Just 20 years old when he arrived in the Far East with the United States, Landon Donovan helped spark a profound upswing in both form and fortunes for the previously unheralded Stars and Stripes.
Although Donovan only made his senior international debut in 2000, 'soccer' aficionados in the States knew all about this young attacking midfielder well before the first FIFA World Cup™ in Asia got under way. Slight of frame yet blessed with pace, skill and vision, the California-born midfielder had caught the eye at the FIFA U-17 World Championship in 1999, earning the Golden Ball for best player.
Alongside DaMarcus Beasley, Donovan inspired the United States to fourth place at those finals in New Zealand and that same year, the precocious 17-year-old became the youngest player to receive a senior call-up ahead of a summer friendly with Argentina. Donovan then went on to represent the US U-20s, helping them reach the last 16 at the FIFA World Youth Championship in Argentina in 2001.
Locked into a long-term contract from 1999 with Bayer Leverkusen, Donovan and the Bundesliga club came to a loan agreement that took him back to the United States and the fledgling Major League Soccer with San Jose Earthquakes in his native California. Back in the west coast sunshine, the youngster recaptured his confidence and form ahead of Korea/Japan while helping to earn San Jose their first MLS title in 2001.
Little was expected of Bruce Arena's side in Asia as they had only managed to reach the knockout phase once in four attempts since 1990. But Donovan, never short of self-confidence, fired a warning to potential detractors before the finals got under way. "With a professional league (MLS) and the opportunities it affords us, I think we are ready for international competition, maybe more ready than ever," he said.
Occupying a position just behind the strikers, he played a telling role with his quick feet and passing ability, shining in an American team that opened with a shock 3-2 win over European heavyweights Portugal in Suwon. After a subsequent 1-1 draw with their South Korean hosts, Donovan grabbed a goal of his own in the defeat by Poland that closed out the first round, before then putting in one of his finest performances in the Round of 16 win over arch-rivals Mexico – the very team he had celebrated his first cap and international goal against back in 2000.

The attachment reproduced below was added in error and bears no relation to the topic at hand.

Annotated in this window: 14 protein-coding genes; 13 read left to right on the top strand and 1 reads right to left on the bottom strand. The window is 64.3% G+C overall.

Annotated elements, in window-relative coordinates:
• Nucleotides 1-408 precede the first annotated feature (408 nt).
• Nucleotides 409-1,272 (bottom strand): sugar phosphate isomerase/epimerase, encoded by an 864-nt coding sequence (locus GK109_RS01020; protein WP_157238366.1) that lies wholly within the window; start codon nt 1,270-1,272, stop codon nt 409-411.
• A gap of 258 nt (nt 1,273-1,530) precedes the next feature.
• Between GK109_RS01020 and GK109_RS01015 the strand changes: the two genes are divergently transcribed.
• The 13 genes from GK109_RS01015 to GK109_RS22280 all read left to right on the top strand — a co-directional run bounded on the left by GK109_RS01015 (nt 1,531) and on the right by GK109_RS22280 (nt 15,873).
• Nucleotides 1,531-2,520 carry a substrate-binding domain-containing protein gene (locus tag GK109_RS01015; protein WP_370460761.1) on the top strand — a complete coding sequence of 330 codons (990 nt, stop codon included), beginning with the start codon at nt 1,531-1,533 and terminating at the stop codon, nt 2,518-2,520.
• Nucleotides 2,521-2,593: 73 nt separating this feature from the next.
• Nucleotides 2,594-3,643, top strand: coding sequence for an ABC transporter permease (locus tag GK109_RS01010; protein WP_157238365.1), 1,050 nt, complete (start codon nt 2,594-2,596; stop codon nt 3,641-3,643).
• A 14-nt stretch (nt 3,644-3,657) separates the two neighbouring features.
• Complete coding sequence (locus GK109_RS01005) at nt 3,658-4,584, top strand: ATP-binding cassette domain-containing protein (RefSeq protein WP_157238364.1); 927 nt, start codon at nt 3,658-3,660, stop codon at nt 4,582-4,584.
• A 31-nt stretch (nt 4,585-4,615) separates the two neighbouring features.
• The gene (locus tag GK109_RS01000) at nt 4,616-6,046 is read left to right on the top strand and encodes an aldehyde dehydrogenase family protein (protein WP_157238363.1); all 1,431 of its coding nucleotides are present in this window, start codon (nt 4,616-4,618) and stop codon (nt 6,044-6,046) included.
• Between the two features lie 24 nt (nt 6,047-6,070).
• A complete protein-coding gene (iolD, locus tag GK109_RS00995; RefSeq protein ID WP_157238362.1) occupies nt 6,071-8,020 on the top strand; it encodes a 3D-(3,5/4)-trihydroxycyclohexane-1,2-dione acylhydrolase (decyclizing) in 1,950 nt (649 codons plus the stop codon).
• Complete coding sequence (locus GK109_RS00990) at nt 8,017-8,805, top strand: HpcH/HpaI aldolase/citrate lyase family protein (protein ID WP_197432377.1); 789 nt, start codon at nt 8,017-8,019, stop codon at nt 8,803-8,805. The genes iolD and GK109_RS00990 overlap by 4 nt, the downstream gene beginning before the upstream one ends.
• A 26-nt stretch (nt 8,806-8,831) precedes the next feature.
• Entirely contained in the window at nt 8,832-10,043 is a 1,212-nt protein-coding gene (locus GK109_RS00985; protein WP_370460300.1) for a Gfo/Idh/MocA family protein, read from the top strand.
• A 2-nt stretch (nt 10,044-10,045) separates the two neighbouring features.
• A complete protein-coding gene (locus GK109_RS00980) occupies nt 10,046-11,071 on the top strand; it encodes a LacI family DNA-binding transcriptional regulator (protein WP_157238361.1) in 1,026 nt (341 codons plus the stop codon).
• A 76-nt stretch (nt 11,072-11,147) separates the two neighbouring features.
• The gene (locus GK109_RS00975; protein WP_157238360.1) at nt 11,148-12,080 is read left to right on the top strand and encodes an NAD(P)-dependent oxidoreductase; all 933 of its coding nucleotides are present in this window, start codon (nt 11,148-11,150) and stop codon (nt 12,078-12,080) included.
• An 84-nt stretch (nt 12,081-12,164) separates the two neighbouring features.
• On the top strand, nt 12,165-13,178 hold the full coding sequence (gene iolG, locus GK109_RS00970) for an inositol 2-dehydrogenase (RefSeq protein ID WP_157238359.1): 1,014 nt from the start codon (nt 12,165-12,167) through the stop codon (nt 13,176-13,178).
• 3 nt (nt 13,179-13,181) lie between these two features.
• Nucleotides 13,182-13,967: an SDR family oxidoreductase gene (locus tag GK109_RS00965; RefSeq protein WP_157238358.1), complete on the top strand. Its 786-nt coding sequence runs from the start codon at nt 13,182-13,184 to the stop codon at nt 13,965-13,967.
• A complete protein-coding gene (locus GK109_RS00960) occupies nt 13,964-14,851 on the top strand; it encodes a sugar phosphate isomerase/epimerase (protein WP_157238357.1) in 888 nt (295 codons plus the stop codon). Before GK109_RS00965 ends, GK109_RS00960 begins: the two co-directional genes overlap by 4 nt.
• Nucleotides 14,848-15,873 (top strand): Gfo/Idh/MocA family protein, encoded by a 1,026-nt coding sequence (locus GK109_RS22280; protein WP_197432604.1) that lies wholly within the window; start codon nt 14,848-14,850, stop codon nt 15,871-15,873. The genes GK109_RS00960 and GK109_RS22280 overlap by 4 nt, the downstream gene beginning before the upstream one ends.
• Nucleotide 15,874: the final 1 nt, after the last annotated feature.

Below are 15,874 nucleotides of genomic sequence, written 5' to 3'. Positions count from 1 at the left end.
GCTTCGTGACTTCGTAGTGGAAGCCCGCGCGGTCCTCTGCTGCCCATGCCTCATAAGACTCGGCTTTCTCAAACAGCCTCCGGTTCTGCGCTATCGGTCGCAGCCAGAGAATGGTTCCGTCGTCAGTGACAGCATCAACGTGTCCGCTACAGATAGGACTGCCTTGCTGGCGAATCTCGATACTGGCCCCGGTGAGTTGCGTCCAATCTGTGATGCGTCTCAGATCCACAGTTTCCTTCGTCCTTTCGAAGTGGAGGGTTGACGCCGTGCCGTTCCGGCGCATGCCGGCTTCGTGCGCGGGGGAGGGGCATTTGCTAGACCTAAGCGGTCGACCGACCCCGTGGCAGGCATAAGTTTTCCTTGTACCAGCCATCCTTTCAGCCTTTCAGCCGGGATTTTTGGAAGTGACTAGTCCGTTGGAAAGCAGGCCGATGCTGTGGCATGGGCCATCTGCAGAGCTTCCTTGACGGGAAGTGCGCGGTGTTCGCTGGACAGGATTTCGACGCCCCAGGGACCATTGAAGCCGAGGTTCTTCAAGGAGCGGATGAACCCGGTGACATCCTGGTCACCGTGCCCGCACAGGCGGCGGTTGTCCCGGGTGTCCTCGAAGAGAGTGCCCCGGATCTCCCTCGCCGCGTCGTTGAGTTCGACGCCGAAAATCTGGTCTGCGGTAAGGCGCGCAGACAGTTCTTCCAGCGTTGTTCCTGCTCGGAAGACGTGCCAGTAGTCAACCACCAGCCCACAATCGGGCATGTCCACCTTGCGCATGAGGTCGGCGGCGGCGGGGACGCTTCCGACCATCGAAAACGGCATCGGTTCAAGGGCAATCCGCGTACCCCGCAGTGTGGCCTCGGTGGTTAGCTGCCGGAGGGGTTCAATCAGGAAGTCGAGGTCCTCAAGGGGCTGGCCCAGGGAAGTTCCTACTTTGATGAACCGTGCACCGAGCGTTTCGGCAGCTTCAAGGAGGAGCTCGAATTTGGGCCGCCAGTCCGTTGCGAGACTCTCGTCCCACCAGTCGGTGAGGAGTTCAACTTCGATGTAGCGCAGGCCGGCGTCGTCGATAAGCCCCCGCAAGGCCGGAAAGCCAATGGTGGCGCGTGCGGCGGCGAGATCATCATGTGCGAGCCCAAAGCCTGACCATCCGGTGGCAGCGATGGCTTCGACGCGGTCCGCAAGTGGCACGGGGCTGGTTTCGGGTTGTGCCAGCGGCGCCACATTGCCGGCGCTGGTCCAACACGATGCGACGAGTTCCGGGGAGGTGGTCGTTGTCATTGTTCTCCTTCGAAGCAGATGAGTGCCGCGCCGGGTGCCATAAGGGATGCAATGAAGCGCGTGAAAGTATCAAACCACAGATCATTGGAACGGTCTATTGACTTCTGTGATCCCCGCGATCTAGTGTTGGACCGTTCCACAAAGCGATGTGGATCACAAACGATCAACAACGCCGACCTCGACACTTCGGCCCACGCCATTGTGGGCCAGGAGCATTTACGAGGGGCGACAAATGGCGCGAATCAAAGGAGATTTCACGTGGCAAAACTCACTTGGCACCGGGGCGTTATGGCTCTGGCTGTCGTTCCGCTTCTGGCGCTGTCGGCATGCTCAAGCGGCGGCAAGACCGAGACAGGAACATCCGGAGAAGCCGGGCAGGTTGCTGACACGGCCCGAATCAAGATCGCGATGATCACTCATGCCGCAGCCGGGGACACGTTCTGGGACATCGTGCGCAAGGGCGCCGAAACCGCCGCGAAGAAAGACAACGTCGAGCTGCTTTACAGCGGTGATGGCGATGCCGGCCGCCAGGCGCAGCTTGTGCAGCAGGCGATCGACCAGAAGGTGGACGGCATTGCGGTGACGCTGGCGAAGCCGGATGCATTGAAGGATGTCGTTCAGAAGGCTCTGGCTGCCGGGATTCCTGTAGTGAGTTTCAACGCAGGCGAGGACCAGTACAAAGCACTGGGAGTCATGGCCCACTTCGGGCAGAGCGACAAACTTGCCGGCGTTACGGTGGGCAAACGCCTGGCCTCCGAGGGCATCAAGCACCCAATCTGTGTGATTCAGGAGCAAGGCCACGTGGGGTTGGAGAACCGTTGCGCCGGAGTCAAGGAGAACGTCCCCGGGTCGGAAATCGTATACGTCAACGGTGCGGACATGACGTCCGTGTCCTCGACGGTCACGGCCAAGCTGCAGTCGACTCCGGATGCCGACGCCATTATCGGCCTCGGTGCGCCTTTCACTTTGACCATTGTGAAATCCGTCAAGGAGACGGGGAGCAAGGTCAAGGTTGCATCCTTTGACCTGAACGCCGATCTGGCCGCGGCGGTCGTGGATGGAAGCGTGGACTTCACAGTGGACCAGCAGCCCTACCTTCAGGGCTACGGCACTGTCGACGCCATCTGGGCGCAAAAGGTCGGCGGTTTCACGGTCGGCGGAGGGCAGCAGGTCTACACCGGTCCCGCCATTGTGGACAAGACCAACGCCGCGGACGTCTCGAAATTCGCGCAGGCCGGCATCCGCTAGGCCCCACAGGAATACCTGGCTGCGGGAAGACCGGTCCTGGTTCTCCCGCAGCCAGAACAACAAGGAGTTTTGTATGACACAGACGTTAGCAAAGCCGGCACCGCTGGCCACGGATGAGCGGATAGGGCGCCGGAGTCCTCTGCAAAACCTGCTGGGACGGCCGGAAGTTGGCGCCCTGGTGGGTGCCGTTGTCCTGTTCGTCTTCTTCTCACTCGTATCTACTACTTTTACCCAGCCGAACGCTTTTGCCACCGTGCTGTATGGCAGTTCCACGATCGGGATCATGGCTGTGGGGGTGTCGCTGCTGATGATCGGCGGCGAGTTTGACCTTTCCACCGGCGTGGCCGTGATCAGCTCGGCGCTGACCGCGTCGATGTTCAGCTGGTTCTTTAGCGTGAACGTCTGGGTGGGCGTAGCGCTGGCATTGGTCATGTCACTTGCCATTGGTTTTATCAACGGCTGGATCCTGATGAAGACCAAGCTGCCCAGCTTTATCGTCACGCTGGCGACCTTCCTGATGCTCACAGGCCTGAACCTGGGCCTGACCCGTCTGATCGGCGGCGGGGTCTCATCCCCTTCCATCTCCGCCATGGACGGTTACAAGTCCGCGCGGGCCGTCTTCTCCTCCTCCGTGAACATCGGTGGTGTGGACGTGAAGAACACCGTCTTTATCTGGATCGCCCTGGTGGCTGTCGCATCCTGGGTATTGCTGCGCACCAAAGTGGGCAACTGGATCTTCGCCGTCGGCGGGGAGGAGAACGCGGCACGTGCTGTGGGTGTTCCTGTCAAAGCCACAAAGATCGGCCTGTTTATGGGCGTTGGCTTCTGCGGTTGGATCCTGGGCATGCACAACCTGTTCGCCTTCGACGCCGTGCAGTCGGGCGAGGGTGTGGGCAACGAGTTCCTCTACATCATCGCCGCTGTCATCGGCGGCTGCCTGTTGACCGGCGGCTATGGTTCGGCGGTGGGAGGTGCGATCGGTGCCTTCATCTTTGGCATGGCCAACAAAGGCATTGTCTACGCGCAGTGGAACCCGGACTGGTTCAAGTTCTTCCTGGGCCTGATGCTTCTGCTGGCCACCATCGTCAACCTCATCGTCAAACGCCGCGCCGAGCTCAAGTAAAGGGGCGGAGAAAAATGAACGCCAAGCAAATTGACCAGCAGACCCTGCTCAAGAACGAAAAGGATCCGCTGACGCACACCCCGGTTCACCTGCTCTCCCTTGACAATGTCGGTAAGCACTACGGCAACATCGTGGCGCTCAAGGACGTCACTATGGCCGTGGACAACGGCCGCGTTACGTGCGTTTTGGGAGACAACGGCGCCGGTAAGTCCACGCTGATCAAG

His well-taken strike in the 65th minute doubled Brian McBride's early opener to send the Americans through to the rarefied air of a FIFA World Cup quarter-final. Despite losing out narrowly to eventual runners-up Germany in a hard-fought contest in Ulsan, the United States – led by the searching orchestrations and youthful vigour of their young playmaker – had enjoyed their most successful finals since the inaugural competition in 1930.
Donovan was now arguably the most-recognisable American 'soccer' player and while he has not enjoyed the success abroad of other US internationals since – he played a few games back at Leverkusen in 2004/05 before joining LA Galaxy and had a short loan at Bayern Munich in 2009 – he remains a hugely influential figure for his national team. Donovan was an ever present in the Americans' disappointing Germany 2006 campaign and has enjoyed some memorable highs subsequently.
In 2008 he became his country's record scorer and also their youngest player to reach 100 caps, as well as earning the MLS Golden Boot. The following year he then hit two goals as the US reached the final of the FIFA Confederations Cup in South Africa, losing 3-2 to Brazil – their best-performance yet in a FIFA tournament.